Period instrument enthusiasts will hardly leap at the chance to hear the big-boned, rich-sounding, broadly and Romantically phrased Bach recordings that Klemperer made. I must confess that most of them don't appeal to me. However, one of his triumphs here is a powerful reading of the St. Matthew Passion (EMI CMS 7 63058 2). It remains a classic, in part for its all-star cast, including Elisabeth Schwarzkopf, Christa Ludwig, Nicolai Gedda, Walter Berry, and especially the compelling singing of Peter Pears as the Evangelist and Dietrich Fischer-Dieskau as Jesus. In part, this recording is beloved for the clear, overwhelming spiritual power with which it is sung and played. There are, to be sure, moments that clang to ears used to modern conductors in this sort of thing. But there are moments of devotional intensity that are hard to match in any recording. Not the ideal, but a great one. There are other Bach recordings, including Brandenburgs and a b minor Mass that I haven't heard, and don't like the heavy style well enough here to start looking.
Haydn and Mozart recordings
Klemperer recorded taut, old-style performances of late Haydn and Mozart symphonies, as well. These should be out on CD. There are more stylish (Beecham) and lyrical (Walter) interpreters of this music from the same time. But Klemperer's recordings are surprisingly good, and his 40th is almost heart-stoppingly intense. He also recorded the three Mozart/da Ponte operas, along with Die Zauberfloete. I only know the Don Giovanni recording, with a fine Nicolai Ghiaurov in the title role and arresting conducting; others have spoken warmly of the rest, but not in the same breath as, say, Boehm or Giulini. By the way, I only know of stereo recordings of the late Mozart symphonies.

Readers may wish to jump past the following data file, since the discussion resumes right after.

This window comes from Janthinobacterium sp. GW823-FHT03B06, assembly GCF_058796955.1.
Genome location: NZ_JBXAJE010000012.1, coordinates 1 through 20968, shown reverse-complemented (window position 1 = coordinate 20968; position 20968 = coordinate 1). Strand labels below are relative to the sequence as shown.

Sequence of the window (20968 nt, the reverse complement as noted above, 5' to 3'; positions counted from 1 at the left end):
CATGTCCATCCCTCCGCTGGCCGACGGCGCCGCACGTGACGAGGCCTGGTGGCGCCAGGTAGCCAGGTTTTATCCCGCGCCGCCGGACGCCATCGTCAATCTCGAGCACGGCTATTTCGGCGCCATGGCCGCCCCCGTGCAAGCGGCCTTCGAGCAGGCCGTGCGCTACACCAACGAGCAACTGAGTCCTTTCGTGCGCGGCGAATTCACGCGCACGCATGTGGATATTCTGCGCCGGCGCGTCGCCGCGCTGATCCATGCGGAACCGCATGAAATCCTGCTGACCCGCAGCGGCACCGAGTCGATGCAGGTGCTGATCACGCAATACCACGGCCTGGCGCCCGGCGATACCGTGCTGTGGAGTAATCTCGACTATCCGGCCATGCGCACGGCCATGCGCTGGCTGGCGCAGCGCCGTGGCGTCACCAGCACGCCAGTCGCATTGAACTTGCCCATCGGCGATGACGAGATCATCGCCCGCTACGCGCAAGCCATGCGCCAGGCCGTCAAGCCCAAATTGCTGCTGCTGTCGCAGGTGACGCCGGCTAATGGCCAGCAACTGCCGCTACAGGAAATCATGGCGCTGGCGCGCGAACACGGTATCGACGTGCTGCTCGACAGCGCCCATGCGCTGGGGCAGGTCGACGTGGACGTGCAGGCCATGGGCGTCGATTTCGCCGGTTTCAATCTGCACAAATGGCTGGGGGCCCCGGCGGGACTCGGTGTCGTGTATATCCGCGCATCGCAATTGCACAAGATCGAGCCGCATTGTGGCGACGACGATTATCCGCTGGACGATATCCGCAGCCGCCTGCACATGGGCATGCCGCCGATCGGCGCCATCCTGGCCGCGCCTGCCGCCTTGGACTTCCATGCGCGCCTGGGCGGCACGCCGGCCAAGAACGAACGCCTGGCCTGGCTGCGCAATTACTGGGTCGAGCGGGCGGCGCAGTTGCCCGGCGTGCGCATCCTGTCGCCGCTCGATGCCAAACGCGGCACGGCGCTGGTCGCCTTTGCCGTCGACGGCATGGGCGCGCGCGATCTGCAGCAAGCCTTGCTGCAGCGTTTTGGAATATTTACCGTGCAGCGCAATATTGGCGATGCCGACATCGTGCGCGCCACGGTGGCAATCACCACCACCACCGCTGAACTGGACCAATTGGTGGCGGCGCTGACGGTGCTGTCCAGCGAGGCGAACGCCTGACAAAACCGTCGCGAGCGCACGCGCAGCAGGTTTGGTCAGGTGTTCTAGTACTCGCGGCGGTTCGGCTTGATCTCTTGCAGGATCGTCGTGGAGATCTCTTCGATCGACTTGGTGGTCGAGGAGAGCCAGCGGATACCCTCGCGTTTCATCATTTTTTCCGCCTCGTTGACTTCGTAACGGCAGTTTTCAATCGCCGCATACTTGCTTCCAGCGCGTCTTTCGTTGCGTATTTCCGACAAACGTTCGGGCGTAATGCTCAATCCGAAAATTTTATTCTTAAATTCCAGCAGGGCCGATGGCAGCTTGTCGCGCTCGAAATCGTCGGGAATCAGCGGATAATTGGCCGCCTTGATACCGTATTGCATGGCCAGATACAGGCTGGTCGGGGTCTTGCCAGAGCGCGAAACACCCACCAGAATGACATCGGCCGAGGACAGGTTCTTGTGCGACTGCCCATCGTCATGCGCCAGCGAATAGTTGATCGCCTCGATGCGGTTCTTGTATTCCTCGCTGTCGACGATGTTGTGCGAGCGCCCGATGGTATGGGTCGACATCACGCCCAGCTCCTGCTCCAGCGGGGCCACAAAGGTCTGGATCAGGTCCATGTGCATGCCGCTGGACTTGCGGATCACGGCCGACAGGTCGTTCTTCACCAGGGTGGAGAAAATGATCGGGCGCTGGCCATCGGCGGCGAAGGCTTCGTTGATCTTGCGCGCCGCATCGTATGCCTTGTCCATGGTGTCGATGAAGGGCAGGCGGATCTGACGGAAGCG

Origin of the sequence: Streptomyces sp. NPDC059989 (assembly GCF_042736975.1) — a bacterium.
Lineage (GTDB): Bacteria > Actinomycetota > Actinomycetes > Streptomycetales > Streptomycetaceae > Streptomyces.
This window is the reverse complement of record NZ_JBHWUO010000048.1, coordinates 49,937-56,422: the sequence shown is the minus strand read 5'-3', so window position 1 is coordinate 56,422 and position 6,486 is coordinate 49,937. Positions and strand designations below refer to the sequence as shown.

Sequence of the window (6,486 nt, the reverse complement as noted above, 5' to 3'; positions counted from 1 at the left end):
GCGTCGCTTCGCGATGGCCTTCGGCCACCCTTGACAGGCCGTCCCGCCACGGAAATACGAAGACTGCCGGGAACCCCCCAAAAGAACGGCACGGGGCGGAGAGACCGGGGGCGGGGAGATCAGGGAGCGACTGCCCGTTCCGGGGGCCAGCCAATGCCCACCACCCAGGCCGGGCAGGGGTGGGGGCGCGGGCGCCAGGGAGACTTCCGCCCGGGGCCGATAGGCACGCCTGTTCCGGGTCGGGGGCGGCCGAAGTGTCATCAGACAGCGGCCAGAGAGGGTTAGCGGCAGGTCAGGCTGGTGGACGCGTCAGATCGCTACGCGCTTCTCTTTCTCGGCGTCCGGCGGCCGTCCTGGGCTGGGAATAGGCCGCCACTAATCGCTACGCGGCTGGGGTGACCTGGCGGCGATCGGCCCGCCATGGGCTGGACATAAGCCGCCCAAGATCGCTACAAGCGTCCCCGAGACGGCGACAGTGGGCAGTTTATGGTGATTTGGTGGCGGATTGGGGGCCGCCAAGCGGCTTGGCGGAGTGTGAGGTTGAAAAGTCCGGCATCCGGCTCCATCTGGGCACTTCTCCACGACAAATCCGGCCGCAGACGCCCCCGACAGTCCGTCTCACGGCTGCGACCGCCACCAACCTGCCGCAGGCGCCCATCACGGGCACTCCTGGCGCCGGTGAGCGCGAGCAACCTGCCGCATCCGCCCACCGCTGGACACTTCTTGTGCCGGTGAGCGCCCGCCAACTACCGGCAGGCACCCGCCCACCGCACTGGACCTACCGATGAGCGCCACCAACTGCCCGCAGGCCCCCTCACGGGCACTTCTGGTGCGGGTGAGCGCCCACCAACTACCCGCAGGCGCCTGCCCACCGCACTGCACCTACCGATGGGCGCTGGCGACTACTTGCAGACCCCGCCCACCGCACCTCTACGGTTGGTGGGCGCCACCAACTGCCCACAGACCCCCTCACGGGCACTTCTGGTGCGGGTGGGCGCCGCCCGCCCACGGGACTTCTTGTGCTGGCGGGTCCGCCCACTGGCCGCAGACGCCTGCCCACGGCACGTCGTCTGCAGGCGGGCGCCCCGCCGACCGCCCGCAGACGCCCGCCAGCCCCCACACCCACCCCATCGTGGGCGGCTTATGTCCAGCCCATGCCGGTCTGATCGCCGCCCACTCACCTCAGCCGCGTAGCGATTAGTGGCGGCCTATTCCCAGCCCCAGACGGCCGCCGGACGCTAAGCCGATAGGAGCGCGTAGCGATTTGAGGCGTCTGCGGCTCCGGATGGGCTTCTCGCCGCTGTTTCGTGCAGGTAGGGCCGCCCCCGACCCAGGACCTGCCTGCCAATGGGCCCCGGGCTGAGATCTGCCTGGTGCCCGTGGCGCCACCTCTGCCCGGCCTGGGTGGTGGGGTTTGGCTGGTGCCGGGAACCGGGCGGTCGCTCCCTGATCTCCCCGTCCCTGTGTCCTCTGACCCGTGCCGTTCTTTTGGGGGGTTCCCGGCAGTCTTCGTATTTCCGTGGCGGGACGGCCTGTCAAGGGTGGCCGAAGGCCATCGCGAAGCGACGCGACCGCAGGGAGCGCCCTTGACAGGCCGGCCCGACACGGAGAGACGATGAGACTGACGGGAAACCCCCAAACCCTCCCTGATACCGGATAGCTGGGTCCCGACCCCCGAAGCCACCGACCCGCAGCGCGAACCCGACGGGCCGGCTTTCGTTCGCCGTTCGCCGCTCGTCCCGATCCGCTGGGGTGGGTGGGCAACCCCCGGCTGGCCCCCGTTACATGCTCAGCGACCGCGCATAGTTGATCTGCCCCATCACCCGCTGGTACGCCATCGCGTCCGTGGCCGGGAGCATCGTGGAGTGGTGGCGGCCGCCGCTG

The centerpiece of Klemperer's EMI legacy is a stereo set of Beethoven symphonies recorded in he 1960's. There are also earlier, even better recordings that he made for EMI, which are not currently available. Try, for example, the stunning, thrilling, vividly recorded October 1955 recording of the "Eroica" symphony (EMI CDM 7 63855 2), along with the 1960's recordings of a surprisingly charming 4th symphony and a 5th with an (excessively?) overwhelming finale. He did the piano concerti with Daniel Barenboim at the piano, along with a CD of overtures (decent if unspectacular).
Two other high points in Klemp's recorded Beethoven, though, are a Missa Solemnis (EMI CMS 7 69538 2) which has the same virtues as his St. Matthew (excellent choir, profound spiritual conviction) and the same vices (occasional plodding tempi, especially in the fugues); and what is arguably one of the finest Fidelio performances on record.